Were Mr Bartholomew truly serious about condemning the abuse and even murder of Christians, he’d be taking to task those who abuse and murder them the most.

    But alas! We need “balance” in our reporting because “balance” is far more important than truth.

    The next time a jihadist-inspired flare-up occurs ( and it will!) between Christians and Muslims in, say, Kano, we’ll see if Barthnotes is even home on Nigeria.

    To be sure, most here understand that these killings are certainly NOT what Christ would want, but can we be equally sure that the sectarian/islamist violence we so often see in Northern Nigeria is not what Mohammed would want?

    Just taking a stab at a little “balance”.

    • OK, we should ignore child witch-killings since it detracts from focusing monomanically on the evils of Muslims.

      Incidentally, I didn’t engage in “anti-christian rhetoric”. The witch-killings and abuse are the result of a complex and specific situation in Africa, they are not due to Christianity itself. However, given the influence enjoyed by various Western revivalists in the country, they are well placed to speak out on the issue, and I think ought to do so.

      Oh, and I’ve written about Islamic extremism in Nigeria more than once. See here.

  6. And this is the part of the world that conservative american Episcopaleans are trying to get their Bishops.

  7. OK, we should ignore child witch-killings since it detracts from focusing monomanically on the evils of Muslims.

    During WWII we were allies of the Soviet “witches” in order to defeat the nazis.

    Have any of these Nigerian witches planted bombs on the tube or threatened to blow up mutiple airliners while in mid-flight? Do you actually think westerners are at all concerned about these witches?

    Montréal, my home town, is having elections for mayor on Nov. 1st. The leading contender, leftist Louise Harel, has allied herself with an outright Islamist , a ‘madame’ Najat Boughaba, who has hosted talks by Yvonne Ridley, has expressed warm support for the iranian Mullahs, is antisemitic and whose close longtime associates are on the record as being in favour of killing homosexuals.

    A typical quote: My hijab is not a handkerchief/ it is my skin/ my modesty, my dignity, my respect/ And if you, old-stock immigrant women ( French Canadian) if you have neither faith nor law/ and you have spent your soiled youth/ passing from one male body to another/ that at least is not the case for me.”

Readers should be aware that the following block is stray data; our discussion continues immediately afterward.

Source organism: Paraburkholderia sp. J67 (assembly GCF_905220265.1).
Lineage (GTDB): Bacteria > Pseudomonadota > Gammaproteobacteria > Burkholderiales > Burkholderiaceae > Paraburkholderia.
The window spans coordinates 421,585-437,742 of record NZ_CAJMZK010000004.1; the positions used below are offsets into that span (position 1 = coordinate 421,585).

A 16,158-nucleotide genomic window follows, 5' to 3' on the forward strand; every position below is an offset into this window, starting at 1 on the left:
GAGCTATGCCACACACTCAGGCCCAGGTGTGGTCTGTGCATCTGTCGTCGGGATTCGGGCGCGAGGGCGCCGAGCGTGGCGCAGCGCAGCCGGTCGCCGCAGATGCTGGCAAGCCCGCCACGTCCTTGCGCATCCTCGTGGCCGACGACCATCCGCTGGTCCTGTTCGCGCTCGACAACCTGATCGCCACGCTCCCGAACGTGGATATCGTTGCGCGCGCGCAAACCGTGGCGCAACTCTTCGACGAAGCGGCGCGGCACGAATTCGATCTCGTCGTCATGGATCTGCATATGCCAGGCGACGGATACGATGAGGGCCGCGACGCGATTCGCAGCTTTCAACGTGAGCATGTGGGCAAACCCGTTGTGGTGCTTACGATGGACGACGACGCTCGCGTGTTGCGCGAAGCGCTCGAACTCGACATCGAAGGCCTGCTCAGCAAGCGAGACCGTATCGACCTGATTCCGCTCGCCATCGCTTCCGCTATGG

Yep, I think we should fortget about the witches.

    In fact, I already have.

    • Good evening, June.

      June, I wonder why you are so dedicated to speaking about anything other than the topic of this article?

  8. […] the case of Edet Nwanakwo, the boy who recently died after his father doused him in acid (blogged here). Gary Foxcroft, the British charity worker who has devoted himself to the cause of ending […]

  9. Horrifying, yet inspiring Part II documentary. The worst, if i can say that, was the story of the young boy who had acid poured over him by his own father.
    Can you imagine the pain?? substances so strong they can clean the rustiest of metals. substances so strong that they ate through the skin and even disolves the bone.

    Acid violence needs to end!
    Please support the Acid Survivors Trust International

  10. […] children being abandoned by their families and subjected to abuse; there have also been deaths. Channel 4 in the UK has run two documentaries on the subject (see here and […]

  11. […] in acid” was reported in the media with photographic evidence last year – perhaps Akpabio thinks it doesn’t count, as it occured across the border in Cross River […]

  12. […] Branches of the Reformation currently in Africa have lead to child abuse/death on the basis that children can become “witches” and are therefore a danger to their family. More on this in this article: http://barthsnotes.com/2009/10/18/associated-press-report-highlights-nigerian-boy-doused-i… […]